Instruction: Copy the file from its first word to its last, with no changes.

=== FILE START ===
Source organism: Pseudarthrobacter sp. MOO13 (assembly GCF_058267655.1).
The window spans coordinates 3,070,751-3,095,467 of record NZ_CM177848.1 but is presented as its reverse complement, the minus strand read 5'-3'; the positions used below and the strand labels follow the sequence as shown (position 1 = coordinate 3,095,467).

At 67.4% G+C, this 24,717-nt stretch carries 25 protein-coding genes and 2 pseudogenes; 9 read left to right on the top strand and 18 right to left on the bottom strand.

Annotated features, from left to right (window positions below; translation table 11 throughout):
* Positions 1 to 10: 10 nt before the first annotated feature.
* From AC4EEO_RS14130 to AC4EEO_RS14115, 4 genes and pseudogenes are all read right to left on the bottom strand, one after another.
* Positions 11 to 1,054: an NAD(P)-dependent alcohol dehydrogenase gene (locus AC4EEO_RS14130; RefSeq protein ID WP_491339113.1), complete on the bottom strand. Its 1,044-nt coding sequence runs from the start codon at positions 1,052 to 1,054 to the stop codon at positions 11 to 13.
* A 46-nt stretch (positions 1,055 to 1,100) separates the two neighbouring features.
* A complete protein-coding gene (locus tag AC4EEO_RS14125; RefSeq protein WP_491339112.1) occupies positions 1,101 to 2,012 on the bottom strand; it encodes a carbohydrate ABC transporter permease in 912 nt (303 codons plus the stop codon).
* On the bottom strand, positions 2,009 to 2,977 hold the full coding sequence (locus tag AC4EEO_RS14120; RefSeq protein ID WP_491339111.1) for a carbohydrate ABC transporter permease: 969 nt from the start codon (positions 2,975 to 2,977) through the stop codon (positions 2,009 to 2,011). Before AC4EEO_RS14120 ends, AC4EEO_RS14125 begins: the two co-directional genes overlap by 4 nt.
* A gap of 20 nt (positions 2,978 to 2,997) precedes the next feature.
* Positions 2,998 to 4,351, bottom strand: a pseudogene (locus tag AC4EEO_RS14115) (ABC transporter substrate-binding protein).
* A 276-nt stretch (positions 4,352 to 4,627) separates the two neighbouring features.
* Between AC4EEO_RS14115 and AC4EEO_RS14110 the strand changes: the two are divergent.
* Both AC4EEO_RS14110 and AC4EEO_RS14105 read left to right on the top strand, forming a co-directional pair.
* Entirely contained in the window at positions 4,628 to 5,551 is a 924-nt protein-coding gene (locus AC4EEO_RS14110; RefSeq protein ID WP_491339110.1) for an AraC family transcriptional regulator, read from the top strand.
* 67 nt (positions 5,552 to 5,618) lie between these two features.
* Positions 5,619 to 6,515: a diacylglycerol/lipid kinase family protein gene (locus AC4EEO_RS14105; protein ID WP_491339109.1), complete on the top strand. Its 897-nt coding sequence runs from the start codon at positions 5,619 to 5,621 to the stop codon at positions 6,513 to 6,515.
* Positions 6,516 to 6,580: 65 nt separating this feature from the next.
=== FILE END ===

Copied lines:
Source organism: Pseudarthrobacter sp. MOO13 (assembly GCF_058267655.1).
The window spans coordinates 3,070,751-3,095,467 of record NZ_CM177848.1 but is presented as its reverse complement, the minus strand read 5'-3'; the positions used below and the strand labels follow the sequence as shown (position 1 = coordinate 3,095,467).

At 67.4% G+C, this 24,717-nt stretch carries 25 protein-coding genes and 2 pseudogenes; 9 read left to right on the top strand and 18 right to left on the bottom strand.

Annotated features, from left to right (window positions below; translation table 11 throughout):
* Positions 1 to 10: 10 nt before the first annotated feature.
* From AC4EEO_RS14130 to AC4EEO_RS14115, 4 genes and pseudogenes are all read right to left on the bottom strand, one after another.
* Positions 11 to 1,054: an NAD(P)-dependent alcohol dehydrogenase gene (locus AC4EEO_RS14130; RefSeq protein ID WP_491339113.1), complete on the bottom strand. Its 1,044-nt coding sequence runs from the start codon at positions 1,052 to 1,054 to the stop codon at positions 11 to 13.
* A 46-nt stretch (positions 1,055 to 1,100) separates the two neighbouring features.
* A complete protein-coding gene (locus tag AC4EEO_RS14125; RefSeq protein WP_491339112.1) occupies positions 1,101 to 2,012 on the bottom strand; it encodes a carbohydrate ABC transporter permease in 912 nt (303 codons plus the stop codon).
* On the bottom strand, positions 2,009 to 2,977 hold the full coding sequence (locus tag AC4EEO_RS14120; RefSeq protein ID WP_491339111.1) for a carbohydrate ABC transporter permease: 969 nt from the start codon (positions 2,975 to 2,977) through the stop codon (positions 2,009 to 2,011). Before AC4EEO_RS14120 ends, AC4EEO_RS14125 begins: the two co-directional genes overlap by 4 nt.
* A gap of 20 nt (positions 2,978 to 2,997) precedes the next feature.
* Positions 2,998 to 4,351, bottom strand: a pseudogene (locus tag AC4EEO_RS14115) (ABC transporter substrate-binding protein).
* A 276-nt stretch (positions 4,352 to 4,627) separates the two neighbouring features.
* Between AC4EEO_RS14115 and AC4EEO_RS14110 the strand changes: the two are divergent.
* Both AC4EEO_RS14110 and AC4EEO_RS14105 read left to right on the top strand, forming a co-directional pair.
* Entirely contained in the window at positions 4,628 to 5,551 is a 924-nt protein-coding gene (locus AC4EEO_RS14110; RefSeq protein ID WP_491339110.1) for an AraC family transcriptional regulator, read from the top strand.
* 67 nt (positions 5,552 to 5,618) lie between these two features.
* Positions 5,619 to 6,515: a diacylglycerol/lipid kinase family protein gene (locus AC4EEO_RS14105; protein ID WP_491339109.1), complete on the top strand. Its 897-nt coding sequence runs from the start codon at positions 5,619 to 5,621 to the stop codon at positions 6,513 to 6,515.
* Positions 6,516 to 6,580: 65 nt separating this feature from the next.